Office of the Attorney General
Honorable Raul L. Longoria
Opinion No. MW-125
Re: Issuance of industrial alcohol manufacturer's permits and distiller's permits.
Dear Senator Longoria:
You have asked several questions relative to the local industrial alcohol manufacturer's permit ('Gasohol' Permit) and the distiller's permit. The provisions in Chapter 47 ('Gasohol' Permit) and Chapter 14 (Distiller's Permit) of the Alcoholic Beverage Code, V.T.C.S., can only be interpreted in light of a specific fact situation.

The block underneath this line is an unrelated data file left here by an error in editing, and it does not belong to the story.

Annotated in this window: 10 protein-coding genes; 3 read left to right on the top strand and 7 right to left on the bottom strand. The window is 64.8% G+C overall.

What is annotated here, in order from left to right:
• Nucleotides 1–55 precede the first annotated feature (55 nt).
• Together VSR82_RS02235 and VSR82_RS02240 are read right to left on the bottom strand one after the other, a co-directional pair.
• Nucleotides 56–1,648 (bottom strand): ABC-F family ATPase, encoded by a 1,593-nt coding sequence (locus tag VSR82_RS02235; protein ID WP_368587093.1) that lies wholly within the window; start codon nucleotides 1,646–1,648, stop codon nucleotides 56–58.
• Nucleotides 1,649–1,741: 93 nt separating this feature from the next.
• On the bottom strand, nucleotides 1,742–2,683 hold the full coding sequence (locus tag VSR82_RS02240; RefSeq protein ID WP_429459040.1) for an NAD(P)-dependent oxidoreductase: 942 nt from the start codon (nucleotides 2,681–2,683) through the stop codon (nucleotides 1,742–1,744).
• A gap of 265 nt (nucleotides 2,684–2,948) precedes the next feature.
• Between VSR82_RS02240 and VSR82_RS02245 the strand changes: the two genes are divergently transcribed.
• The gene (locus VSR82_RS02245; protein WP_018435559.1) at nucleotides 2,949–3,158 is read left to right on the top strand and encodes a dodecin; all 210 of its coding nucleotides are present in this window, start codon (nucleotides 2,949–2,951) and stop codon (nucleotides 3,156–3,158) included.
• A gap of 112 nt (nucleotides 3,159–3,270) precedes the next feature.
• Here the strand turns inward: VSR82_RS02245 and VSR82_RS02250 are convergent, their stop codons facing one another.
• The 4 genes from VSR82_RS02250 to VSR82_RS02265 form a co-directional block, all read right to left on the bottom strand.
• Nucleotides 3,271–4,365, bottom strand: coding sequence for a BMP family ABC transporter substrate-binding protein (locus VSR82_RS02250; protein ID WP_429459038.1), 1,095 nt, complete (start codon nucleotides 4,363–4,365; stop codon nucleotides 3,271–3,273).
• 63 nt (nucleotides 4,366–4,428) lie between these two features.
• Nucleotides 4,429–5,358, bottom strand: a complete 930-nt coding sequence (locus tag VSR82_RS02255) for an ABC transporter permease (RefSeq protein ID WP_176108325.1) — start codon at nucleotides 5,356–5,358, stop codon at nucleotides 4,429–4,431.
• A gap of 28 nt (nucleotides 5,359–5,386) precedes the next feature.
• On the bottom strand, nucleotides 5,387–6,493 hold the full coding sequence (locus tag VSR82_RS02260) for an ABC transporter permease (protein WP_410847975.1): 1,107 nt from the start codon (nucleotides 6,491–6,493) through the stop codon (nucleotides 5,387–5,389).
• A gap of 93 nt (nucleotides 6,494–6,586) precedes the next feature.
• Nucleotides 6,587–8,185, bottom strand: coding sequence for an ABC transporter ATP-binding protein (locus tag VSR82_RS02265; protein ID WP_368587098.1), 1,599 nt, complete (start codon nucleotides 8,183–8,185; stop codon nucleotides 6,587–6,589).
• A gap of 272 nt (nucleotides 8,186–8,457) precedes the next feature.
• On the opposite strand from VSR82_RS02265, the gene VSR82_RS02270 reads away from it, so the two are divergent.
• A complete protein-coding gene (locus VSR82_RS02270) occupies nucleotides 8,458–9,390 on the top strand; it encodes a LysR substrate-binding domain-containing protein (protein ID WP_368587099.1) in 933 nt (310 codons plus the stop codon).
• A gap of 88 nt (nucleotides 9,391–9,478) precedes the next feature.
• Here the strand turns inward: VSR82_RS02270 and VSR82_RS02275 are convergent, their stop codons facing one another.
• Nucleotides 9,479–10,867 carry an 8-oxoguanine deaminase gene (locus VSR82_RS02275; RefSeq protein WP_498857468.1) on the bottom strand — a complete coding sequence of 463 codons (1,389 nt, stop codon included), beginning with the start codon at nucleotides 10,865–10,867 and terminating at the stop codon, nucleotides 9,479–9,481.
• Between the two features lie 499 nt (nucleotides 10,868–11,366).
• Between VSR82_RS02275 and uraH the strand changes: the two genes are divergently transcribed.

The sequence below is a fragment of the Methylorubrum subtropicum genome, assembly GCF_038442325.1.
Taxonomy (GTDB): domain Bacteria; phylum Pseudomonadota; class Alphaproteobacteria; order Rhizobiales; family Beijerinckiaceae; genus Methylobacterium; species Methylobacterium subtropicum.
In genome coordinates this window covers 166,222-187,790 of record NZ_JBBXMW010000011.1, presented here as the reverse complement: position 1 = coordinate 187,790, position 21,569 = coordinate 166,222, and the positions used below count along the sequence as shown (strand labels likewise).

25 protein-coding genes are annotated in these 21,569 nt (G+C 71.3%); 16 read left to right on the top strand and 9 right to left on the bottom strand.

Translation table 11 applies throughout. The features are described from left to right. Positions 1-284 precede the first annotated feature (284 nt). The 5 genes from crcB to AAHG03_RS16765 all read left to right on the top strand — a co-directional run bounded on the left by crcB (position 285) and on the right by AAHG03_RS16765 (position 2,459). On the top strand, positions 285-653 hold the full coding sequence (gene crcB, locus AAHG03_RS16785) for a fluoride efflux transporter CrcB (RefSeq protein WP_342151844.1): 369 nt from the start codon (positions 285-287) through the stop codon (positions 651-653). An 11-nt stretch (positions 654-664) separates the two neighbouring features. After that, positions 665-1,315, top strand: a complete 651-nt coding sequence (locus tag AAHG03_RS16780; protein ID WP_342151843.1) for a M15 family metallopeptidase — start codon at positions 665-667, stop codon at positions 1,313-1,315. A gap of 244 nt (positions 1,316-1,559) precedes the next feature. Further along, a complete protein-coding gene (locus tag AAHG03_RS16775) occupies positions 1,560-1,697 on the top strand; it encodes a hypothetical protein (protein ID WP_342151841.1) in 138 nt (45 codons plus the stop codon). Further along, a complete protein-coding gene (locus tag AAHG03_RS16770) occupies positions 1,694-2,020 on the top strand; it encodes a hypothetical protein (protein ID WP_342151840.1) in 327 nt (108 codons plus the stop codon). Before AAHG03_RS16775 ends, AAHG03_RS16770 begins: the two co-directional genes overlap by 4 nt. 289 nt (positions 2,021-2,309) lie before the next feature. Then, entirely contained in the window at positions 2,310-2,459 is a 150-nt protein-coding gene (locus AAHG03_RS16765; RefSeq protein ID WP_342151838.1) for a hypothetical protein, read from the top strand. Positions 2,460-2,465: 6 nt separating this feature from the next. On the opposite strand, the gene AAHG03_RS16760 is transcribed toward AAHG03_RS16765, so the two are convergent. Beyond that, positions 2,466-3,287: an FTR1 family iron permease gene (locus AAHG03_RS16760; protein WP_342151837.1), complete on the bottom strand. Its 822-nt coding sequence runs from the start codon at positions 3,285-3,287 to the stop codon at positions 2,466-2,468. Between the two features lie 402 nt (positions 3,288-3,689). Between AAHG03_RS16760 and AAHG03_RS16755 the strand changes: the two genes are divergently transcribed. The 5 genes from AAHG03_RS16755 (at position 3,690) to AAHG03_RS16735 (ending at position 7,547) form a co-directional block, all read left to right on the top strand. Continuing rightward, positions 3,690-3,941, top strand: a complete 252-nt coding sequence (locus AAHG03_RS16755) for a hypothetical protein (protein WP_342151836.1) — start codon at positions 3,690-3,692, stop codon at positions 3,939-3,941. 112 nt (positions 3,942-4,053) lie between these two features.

We are informed that an out-of-state corporation proposes to acquire and own 100% of certain Texas realty and improvements located thereon, including a high performance still capable of producing alcohol equivalent to the degree of 190 proof or above that level; and the out-of-state corporation proposes to grant a leasehold interest in such realty and improvements to a Texas corporation, which could in turn apply, qualify for, and receive both a 'Gasohol' Permit and simultaneously for the same premises, a Distiller's Permit. The out-of-state corporation would incidentally own a minimum of 49% of the authorized and issued shares of the stock of the Texas corporation. The Texas corporation would then enter into a proposed management contract with the out-of-state corporation authorizing the latter to conduct, operate, and control the realty and related improvements thereby distilling alcohol under authority of the 'Gasohol' Permit, and transferring the same product to the authority of the Distiller's Permit for transport from the Texas premises to the premises of a corporate affiliate of the out-of-state corporation for the purposes of producing alcoholic beverages to be made available for wholesale throughout the United States of America. Furthermore, the corporate affiliate of the out-of- state corporation is itself an out-of-state corporation and the holder of a nonresident seller's permit in Texas. (Chapter 37, Texas Alcoholic Beverage Code). This corporate affiliate does not actually manufacture alcohol.